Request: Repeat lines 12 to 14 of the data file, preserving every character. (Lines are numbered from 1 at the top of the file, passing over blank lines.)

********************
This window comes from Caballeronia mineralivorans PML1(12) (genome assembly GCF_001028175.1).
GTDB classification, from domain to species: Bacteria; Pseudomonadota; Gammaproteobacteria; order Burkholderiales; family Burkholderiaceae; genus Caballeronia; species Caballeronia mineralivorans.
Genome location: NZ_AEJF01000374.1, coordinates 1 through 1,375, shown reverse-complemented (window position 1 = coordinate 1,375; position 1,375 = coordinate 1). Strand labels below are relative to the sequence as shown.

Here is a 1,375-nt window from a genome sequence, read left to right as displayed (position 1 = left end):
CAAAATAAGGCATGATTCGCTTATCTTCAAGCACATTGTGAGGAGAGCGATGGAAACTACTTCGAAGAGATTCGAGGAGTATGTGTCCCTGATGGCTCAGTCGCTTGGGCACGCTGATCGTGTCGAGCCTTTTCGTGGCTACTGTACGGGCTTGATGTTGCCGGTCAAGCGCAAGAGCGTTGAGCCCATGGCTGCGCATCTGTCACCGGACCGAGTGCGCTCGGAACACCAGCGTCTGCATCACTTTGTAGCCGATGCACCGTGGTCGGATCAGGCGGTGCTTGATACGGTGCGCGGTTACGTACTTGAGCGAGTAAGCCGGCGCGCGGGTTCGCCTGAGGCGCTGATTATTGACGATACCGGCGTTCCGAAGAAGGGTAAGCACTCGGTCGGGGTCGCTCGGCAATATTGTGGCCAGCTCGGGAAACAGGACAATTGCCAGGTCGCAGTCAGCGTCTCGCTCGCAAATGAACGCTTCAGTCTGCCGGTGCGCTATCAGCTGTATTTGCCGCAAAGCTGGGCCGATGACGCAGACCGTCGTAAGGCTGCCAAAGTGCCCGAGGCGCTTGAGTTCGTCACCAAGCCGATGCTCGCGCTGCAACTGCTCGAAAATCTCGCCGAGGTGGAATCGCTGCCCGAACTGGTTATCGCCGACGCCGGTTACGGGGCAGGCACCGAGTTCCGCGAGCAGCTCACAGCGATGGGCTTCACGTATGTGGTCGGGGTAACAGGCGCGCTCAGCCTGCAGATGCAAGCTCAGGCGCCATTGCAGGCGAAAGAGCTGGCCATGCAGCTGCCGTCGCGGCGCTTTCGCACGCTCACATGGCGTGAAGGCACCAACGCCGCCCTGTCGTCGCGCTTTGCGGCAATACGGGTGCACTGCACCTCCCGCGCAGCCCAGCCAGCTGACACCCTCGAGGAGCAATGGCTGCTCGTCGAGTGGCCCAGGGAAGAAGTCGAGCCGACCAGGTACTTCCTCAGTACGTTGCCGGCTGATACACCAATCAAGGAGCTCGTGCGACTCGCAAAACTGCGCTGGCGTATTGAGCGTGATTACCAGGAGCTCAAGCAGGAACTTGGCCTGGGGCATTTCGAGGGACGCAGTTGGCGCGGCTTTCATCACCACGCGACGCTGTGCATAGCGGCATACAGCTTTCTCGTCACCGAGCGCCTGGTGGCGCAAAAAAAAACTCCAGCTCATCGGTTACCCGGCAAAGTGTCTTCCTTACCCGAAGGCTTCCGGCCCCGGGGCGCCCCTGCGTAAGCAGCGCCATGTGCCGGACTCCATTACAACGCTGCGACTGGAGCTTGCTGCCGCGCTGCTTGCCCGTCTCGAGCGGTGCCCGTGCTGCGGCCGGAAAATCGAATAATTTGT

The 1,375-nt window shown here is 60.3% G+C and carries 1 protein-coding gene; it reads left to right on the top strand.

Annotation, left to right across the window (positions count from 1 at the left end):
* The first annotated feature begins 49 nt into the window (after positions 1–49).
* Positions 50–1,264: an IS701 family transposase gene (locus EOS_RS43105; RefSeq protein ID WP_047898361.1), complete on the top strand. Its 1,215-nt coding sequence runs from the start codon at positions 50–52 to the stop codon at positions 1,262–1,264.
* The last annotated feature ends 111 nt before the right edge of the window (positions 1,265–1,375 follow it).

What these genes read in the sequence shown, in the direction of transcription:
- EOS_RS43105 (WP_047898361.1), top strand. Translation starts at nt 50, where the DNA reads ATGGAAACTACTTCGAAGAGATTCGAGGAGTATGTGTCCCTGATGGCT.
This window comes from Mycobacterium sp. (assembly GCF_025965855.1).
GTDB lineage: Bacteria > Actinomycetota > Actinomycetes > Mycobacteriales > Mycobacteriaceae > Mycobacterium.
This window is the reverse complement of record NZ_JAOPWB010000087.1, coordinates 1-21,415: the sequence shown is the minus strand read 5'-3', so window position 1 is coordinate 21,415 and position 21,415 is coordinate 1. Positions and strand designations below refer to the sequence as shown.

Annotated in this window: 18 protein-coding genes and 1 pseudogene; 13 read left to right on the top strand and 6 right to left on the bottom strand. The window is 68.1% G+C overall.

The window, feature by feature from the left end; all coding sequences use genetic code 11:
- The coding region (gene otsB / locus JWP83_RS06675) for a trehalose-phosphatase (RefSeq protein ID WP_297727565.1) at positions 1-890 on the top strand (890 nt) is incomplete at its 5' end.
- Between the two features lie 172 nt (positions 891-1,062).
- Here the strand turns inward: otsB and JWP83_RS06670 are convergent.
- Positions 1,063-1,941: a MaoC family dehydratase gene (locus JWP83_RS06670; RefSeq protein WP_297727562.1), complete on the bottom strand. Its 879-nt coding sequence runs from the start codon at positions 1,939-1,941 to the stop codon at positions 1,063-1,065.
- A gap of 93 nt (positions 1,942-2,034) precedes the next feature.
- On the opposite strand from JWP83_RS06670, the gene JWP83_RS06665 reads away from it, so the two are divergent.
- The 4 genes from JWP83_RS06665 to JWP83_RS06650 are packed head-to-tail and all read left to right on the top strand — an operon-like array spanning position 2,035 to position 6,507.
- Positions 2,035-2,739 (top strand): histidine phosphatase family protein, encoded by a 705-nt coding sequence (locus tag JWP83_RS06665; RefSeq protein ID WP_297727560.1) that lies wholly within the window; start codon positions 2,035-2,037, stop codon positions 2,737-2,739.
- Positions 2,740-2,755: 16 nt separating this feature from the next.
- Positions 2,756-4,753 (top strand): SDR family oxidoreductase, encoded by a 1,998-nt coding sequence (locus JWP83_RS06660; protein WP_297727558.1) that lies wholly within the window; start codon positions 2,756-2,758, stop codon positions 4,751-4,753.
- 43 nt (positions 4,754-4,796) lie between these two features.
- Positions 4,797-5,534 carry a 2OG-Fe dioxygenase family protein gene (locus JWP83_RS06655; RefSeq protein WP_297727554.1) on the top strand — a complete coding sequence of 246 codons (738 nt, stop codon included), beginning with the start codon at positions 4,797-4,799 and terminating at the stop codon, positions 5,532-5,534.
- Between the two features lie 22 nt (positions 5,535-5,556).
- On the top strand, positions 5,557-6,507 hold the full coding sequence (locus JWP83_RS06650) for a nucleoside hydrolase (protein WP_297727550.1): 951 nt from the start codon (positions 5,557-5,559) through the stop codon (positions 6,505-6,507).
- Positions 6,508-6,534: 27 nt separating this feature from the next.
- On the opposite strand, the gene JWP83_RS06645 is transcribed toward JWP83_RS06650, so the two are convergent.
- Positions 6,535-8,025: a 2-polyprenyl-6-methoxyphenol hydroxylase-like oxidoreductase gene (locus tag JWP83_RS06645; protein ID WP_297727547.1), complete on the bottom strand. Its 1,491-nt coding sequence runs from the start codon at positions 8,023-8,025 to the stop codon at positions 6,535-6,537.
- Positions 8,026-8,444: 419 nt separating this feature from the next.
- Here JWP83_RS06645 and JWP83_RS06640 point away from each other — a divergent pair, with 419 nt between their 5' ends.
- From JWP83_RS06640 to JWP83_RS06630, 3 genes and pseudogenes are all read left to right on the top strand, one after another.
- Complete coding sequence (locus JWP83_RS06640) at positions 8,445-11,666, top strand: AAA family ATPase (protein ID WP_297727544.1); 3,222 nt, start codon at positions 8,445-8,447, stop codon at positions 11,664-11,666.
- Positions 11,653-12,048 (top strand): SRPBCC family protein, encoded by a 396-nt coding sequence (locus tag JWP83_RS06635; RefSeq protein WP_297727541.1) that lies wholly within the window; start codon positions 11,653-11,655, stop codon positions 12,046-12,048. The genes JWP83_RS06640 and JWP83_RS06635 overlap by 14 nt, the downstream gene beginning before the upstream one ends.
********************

- EOS_RS43105 (WP_047898361.1), top strand. Translation starts at nt 50, where the DNA reads ATGGAAACTACTTCGAAGAGATTCGAGGAGTATGTGTCCCTGATGGCT.
This window comes from Mycobacterium sp. (assembly GCF_025965855.1).
GTDB lineage: Bacteria > Actinomycetota > Actinomycetes > Mycobacteriales > Mycobacteriaceae > Mycobacterium.